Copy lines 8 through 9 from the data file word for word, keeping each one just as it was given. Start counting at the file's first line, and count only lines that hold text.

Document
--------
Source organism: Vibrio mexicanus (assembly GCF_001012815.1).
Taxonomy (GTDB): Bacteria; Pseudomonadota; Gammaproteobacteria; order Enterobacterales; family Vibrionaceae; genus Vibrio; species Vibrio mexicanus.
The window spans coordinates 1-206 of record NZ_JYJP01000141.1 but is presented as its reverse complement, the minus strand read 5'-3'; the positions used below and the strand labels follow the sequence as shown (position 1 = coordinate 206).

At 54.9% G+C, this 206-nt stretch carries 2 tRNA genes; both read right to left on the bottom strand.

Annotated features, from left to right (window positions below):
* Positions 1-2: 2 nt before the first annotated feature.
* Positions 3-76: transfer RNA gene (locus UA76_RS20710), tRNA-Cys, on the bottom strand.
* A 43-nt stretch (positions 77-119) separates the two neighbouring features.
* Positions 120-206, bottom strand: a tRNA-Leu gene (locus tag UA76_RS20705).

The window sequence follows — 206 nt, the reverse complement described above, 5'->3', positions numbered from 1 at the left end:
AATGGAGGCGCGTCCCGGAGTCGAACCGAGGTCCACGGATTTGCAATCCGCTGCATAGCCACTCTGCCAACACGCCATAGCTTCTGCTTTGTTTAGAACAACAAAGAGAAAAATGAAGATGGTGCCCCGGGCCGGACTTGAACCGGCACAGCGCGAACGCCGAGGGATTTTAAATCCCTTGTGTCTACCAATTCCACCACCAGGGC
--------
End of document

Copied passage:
* A 43-nt stretch (positions 77-119) separates the two neighbouring features.
* Positions 120-206, bottom strand: a tRNA-Leu gene (locus tag UA76_RS20705).